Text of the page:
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For the skeptics this will probably be interpreted as nothing more than a secret military aircraft, such as the rumored TR-3A Black Manta, or a small private jet on its way to Stewart airport 8.9 miles away. But when the images Cornet took with his 35 mm SLR camera were developed, what appeared on the prints was anything but a conventional jet, based on the movement of lights in concert with the opening and closing of the shutter to his camera (see Figure 13a). The lights make anomalous movements just after the shutter opened on each of three time exposure, and then again just before the shutter closed. If this had happened only once, it could be dismissed as coincidence, but not after doing it three times in a row. The movement after the opening of the shutter might be explained away as camera vibration due to the slap of the reflex shutter. That kind of vibration does occasionally occur, but it does not produce extreme tails or jumps as occur on the photographs. Just before the end of the first time exposure something happened that cannot be explained as camera jerk or lens vibration, even after the skeptic has finished his third six pack of beer! Enlargements of that part of the negative show these movements off to the right side of the craft (left side on photo) to be deliberate and staged (../bcornet1/plate14_sm.jpg). How this dance-like movement may have been accomplished will be addressed in the Conclusions (below).
If these movements can be accepted as being in concert with the opening and closing of the camera shutter, then something more than coincidence is implied. Somehow the pilot seems to have known when Cornet opened the shutter to his camera, but even more extraordinary, he also seems to have known when Cornet was about to close the shutter and end a time exposure. Night vision equipment might give a hidden observer (using radio contact with the pilot) the time of shutter opening, but not its anticipated closing. Such synchronicity implies a degree of precognition and telepathy on the part of the pilot or personnel involved. And unless the military has developed technology that permits human pilots and/or psychics to do this on command, a very large question remains as to just who was piloting that triangular-shaped craft, how this was done, and why it was done. But before you dismiss this explanation as an impossibility of intelligent control, please bear with me. There is more, much more that cannot be explained away easily.
Right Angle Turns
Back to 29 April. As Cornet replied, "Yes, like that," to Crystall's question, he took one last time exposure of UFO5 as it began an Omega-shaped U-turn back towards the southeast (Figure 12). The beginning of that bank and turn can be seen in Figure 9 (5e-5g), but the image he got in Figure 6 gives strong support that this craft was the same one photographed the night before at that same location. On that photograph the craft appears to make a pair of right angle moves as it jumped to a higher altitude. A 60 degree bank would require maximum power capability for most conventional aircraft, and would produce a 2 g acceleration (Smith, 1992). A 75 degrees bank surpasses the maximum structural integrity of most conventional aircraft as relative gravity rises to 3.8 g's. And yet in Figure 6 one can clearly see what appear to be a pair of right angle moves. If this is the TR-3A Black Manta, it has an estimated wingspan of 70 feet (S. Douglass:../TR-3A VID.html) and the red and green lights are at the wingtips, the upwards jump (measured off the photograph) is 19.1 feet (1.5/5.5 x 70). Such a right angle maneuver even at near stall speeds would probably exceed the structural integrity of all known aircraft, not to mention produce a 'g' force that would incapacitate or disable any human pilot. It would also require an engine capable of producing close to infinite power under the normal influence of gravity (Smith, 1992). Even if those turns were to the side rather than up (due to an optical illusion), two sideways angular turns of 37 degrees, one right after the other, is hard to explain for a conventional aircraft with a vertical stabilizer (at speeds of 80 knots or more).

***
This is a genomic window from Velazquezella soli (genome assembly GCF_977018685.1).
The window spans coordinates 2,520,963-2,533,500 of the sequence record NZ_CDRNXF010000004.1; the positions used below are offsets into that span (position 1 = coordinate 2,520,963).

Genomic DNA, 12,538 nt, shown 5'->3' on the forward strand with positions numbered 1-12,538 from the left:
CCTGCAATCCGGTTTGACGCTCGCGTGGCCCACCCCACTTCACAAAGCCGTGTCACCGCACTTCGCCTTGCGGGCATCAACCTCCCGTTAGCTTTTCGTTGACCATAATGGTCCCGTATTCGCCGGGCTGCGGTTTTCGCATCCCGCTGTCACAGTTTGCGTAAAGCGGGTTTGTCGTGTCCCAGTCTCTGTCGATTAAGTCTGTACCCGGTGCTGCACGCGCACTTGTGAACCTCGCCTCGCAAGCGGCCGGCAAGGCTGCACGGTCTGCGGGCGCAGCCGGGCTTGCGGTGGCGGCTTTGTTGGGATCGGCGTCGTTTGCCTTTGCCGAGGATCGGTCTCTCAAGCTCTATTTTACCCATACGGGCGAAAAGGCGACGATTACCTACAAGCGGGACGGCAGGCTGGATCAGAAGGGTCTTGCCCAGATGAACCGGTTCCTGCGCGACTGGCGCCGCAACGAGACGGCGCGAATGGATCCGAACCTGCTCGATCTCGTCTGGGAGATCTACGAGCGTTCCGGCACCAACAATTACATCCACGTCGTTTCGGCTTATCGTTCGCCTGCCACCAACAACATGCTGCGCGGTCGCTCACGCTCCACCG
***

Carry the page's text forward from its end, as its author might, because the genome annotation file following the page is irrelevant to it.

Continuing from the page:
FAA regulation 91.303 Aerobatic flight. No person may operate an aircraft in aerobatic flight -- (a) Over any congested area of a city, town, or settlement; (b) Over an open air assembly of persons. For the purposes of this section, aerobatic flight means an intentional maneuver involving an abrupt change in an aircraft's altitude, an abnormal altitude, or abnormal acceleration, not necessary for normal flight.
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